by Henry-Russell Hitchcock and Philip Johnson
Accompanying a seminal 1932 museum exhibition, these authors, an architectural critic and a noted architect, set out to delineate the essential elements that made up the thriving International Style of that era. These would be the essence of architecture as enclosed volume (rather than enclosure), regularity as opposed to symmetry, and the proscription of applied decoration. These are, indeed, impossibly broad elements, but the authors manage to detail how they apply to architecture and how they make up a style. Much of their discussion surrounds the argument over whether architecture is interested in style at all. They assemble a large number of illustrations and bring together historical and contemporary arguments for their cause. As a result, this one book is largely responsible for much of architectural style in the ensuing several decades. While the International Style is often criticized for its cool and minimalist look, sterility and unlivability, one must turn to this first exegesis to see that its earliest proponents were much more sensitive and broad minded than lay critics would expect. The book was first published in 1932 (my copy is the 1966 edition). The text fills just 95 pages, with a further 140 pages of illustrations. The book is still in print, and finer color illustrations of the extant buildings, along with how they've held up over the years, would perhaps be desirable. As with many design movements in architecture, the International Style has left the landscape littered with pathetic imitations and descendents of its best stylistic elements. Imagine plain stucco box apartments with aluminum framed windows, for example. To this day, boorish versions of International Style are being built. One day, will Gehry's innovative organic shapes also be so cheaply copied?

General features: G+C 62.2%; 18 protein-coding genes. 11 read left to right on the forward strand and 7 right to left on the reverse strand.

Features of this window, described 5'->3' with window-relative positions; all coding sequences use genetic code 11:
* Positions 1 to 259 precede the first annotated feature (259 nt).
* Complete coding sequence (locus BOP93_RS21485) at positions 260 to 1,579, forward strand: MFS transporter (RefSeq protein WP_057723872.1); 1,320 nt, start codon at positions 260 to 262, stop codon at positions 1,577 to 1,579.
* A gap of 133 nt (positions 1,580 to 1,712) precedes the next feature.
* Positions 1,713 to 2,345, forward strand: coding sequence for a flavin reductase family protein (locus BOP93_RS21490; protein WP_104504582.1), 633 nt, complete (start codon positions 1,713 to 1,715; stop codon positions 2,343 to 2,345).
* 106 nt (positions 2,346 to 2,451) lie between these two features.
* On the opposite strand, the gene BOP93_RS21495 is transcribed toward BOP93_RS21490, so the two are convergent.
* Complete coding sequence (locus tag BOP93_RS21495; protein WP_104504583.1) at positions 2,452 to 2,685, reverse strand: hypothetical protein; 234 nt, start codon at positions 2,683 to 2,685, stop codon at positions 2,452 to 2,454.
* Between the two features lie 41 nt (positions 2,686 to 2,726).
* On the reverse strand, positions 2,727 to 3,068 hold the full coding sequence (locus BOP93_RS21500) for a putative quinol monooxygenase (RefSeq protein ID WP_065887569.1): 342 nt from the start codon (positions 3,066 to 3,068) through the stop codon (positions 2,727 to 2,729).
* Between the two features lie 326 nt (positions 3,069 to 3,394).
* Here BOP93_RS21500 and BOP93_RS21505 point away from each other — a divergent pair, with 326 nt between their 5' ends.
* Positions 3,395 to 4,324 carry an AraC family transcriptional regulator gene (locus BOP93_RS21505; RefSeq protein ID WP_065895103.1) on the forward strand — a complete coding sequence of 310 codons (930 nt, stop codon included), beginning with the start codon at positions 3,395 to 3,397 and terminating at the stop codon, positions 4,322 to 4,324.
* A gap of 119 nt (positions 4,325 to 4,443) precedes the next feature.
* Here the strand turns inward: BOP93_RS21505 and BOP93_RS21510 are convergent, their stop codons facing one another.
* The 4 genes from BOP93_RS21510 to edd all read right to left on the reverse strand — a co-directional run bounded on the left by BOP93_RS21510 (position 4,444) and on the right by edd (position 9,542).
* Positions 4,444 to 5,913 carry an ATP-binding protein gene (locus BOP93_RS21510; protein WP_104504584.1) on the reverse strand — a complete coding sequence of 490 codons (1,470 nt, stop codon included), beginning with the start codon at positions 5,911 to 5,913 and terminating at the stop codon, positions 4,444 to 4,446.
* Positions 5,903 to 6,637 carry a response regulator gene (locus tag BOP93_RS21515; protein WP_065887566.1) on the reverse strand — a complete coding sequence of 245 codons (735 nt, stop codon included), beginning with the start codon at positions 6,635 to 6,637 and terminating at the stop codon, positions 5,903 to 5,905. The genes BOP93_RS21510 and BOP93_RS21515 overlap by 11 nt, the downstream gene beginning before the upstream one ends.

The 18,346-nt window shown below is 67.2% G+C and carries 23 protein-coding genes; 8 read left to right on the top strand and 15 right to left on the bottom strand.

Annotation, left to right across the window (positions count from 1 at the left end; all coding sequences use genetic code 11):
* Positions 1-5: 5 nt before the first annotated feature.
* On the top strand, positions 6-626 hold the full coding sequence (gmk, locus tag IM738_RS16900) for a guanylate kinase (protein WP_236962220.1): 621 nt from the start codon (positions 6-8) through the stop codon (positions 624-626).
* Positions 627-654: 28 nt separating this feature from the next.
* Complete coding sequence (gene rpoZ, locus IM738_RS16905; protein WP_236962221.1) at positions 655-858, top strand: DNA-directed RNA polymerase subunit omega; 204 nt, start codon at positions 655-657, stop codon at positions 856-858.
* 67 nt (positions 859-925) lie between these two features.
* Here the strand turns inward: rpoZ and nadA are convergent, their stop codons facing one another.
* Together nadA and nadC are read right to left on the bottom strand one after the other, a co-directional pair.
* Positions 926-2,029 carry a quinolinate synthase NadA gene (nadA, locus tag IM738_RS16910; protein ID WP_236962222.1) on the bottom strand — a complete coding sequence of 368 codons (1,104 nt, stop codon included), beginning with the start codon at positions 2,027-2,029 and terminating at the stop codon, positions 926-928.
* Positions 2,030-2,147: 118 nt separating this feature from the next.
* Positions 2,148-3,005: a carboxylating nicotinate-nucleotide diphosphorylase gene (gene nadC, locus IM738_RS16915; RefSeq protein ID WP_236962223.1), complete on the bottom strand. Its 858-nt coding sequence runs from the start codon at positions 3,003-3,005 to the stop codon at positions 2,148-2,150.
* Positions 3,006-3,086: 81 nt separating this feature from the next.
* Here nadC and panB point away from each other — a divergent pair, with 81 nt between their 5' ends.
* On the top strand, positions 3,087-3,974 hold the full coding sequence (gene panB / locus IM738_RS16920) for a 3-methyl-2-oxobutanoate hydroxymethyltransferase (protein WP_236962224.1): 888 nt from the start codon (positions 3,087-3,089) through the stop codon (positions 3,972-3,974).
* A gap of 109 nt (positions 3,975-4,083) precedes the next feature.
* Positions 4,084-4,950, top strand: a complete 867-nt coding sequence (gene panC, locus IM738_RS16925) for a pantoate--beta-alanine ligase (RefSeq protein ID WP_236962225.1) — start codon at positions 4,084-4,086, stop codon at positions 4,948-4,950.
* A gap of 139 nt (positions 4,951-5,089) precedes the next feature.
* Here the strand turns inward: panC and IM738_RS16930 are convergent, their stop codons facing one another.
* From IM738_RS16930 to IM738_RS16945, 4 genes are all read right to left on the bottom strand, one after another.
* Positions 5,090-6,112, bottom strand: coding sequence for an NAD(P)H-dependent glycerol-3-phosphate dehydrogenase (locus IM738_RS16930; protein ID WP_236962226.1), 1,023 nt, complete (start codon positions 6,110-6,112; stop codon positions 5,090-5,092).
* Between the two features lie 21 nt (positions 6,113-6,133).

Hitchcock returned to the subject in 1951, with an article for the Architectural Record. In this 1966 edition, that article is added as an appendix. The author takes phrases from the original text and comments on how things changed in the ensuing twenty years. He notes the many cheap imitations of the style. He also notes the breadth of modern architecture at the time and how it grew from the International Style. He goes so far as to suggest that the term was quite out of date already, to be supplanted by simply "modern" architecture.
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